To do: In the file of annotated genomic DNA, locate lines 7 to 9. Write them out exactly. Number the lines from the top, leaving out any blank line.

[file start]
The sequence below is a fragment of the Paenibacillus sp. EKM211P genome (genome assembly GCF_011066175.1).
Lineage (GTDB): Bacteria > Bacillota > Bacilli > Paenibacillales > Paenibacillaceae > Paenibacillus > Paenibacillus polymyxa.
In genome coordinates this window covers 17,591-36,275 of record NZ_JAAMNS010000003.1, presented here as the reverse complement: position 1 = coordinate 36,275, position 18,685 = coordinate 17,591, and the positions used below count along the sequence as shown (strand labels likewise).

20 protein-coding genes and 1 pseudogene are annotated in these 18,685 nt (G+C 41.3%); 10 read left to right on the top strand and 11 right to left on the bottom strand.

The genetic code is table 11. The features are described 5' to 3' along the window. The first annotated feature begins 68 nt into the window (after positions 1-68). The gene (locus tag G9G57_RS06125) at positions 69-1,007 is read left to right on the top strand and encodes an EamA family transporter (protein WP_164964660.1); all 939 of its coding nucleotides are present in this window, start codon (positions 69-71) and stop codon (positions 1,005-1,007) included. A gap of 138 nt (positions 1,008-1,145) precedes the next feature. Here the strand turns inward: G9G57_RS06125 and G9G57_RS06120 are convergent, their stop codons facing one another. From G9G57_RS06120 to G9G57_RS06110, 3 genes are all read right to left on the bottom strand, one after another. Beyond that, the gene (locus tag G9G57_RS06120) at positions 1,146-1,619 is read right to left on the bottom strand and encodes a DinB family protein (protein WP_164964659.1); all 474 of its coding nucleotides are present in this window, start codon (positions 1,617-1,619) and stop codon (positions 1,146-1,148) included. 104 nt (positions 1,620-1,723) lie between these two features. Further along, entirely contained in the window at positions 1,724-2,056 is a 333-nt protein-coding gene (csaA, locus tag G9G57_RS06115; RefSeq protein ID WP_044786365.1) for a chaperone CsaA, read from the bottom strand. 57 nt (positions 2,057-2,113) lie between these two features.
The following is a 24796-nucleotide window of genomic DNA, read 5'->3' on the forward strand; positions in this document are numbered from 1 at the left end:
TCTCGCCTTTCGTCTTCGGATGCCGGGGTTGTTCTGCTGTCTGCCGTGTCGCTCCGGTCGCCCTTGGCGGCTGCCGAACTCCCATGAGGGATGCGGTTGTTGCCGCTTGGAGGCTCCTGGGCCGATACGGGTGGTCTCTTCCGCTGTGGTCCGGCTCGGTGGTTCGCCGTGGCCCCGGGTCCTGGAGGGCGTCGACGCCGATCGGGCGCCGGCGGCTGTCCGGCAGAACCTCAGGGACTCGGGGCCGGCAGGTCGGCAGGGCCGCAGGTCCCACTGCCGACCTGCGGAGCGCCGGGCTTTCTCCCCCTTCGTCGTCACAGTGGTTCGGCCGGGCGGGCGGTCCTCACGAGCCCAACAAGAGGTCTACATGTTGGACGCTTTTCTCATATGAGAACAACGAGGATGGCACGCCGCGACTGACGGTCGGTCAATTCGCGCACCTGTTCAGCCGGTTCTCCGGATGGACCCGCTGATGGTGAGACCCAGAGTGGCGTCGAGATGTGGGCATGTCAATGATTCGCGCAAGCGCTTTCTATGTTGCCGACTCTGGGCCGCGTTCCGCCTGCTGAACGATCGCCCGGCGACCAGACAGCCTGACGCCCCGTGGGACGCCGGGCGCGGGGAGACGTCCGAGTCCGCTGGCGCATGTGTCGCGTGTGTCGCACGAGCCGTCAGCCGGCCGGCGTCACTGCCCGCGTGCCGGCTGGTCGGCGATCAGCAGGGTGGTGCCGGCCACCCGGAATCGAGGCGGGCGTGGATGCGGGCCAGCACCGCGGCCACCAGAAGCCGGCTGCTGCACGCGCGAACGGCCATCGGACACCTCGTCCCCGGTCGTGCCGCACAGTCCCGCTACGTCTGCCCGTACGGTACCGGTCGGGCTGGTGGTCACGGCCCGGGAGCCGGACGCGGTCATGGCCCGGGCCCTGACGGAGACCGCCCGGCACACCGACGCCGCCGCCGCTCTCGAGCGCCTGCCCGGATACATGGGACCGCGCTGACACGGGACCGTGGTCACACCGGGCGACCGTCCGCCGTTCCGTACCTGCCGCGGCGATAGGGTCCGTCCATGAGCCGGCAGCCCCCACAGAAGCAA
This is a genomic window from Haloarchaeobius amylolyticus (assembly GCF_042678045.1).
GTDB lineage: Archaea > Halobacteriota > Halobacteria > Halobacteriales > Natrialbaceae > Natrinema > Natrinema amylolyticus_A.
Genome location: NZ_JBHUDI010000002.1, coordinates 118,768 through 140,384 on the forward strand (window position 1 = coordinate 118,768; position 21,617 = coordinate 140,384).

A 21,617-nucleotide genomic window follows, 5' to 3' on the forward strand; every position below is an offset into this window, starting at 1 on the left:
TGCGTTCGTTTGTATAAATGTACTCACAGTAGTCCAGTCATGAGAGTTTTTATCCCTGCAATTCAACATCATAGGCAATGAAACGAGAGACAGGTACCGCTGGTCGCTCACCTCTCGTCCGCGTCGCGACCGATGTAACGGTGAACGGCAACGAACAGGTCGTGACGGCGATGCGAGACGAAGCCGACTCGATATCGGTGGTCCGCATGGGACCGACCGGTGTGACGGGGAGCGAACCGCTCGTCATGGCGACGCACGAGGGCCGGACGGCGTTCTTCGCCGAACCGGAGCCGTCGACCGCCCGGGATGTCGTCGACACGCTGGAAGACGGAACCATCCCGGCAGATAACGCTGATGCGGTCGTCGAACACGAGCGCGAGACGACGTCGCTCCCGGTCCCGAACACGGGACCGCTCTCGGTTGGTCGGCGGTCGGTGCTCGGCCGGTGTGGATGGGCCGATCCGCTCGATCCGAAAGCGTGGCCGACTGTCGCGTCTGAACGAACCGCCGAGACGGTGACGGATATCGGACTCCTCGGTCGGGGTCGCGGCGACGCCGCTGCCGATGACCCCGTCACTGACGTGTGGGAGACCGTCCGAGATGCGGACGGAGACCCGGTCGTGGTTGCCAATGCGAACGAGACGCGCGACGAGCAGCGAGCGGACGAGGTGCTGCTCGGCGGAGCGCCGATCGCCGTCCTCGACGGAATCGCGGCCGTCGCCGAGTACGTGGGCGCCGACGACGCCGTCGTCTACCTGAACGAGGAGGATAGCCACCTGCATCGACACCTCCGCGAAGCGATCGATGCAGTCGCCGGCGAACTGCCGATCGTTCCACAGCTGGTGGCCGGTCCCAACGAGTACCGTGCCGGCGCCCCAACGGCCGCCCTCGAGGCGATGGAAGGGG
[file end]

TCTCGCCTTTCGTCTTCGGATGCCGGGGTTGTTCTGCTGTCTGCCGTGTCGCTCCGGTCGCCCTTGGCGGCTGCCGAACTCCCATGAGGGATGCGGTTGTTGCCGCTTGGAGGCTCCTGGGCCGATACGGGTGGTCTCTTCCGCTGTGGTCCGGCTCGGTGGTTCGCCGTGGCCCCGGGTCCTGGAGGGCGTCGACGCCGATCGGGCGCCGGCGGCTGTCCGGCAGAACCTCAGGGACTCGGGGCCGGCAGGTCGGCAGGGCCGCAGGTCCCACTGCCGACCTGCGGAGCGCCGGGCTTTCTCCCCCTTCGTCGTCACAGTGGTTCGGCCGGGCGGGCGGTCCTCACGAGCCCAACAAGAGGTCTACATGTTGGACGCTTTTCTCATATGAGAACAACGAGGATGGCACGCCGCGACTGACGGTCGGTCAATTCGCGCACCTGTTCAGCCGGTTCTCCGGATGGACCCGCTGATGGTGAGACCCAGAGTGGCGTCGAGATGTGGGCATGTCAATGATTCGCGCAAGCGCTTTCTATGTTGCCGACTCTGGGCCGCGTTCCGCCTGCTGAACGATCGCCCGGCGACCAGACAGCCTGACGCCCCGTGGGACGCCGGGCGCGGGGAGACGTCCGAGTCCGCTGGCGCATGTGTCGCGTGTGTCGCACGAGCCGTCAGCCGGCCGGCGTCACTGCCCGCGTGCCGGCTGGTCGGCGATCAGCAGGGTGGTGCCGGCCACCCGGAATCGAGGCGGGCGTGGATGCGGGCCAGCACCGCGGCCACCAGAAGCCGGCTGCTGCACGCGCGAACGGCCATCGGACACCTCGTCCCCGGTCGTGCCGCACAGTCCCGCTACGTCTGCCCGTACGGTACCGGTCGGGCTGGTGGTCACGGCCCGGGAGCCGGACGCGGTCATGGCCCGGGCCCTGACGGAGACCGCCCGGCACACCGACGCCGCCGCCGCTCTCGAGCGCCTGCCCGGATACATGGGACCGCGCTGACACGGGACCGTGGTCACACCGGGCGACCGTCCGCCGTTCCGTACCTGCCGCGGCGATAGGGTCCGTCCATGAGCCGGCAGCCCCCACAGAAGCAA
This is a genomic window from Haloarchaeobius amylolyticus (assembly GCF_042678045.1).
GTDB lineage: Archaea > Halobacteriota > Halobacteria > Halobacteriales > Natrialbaceae > Natrinema > Natrinema amylolyticus_A.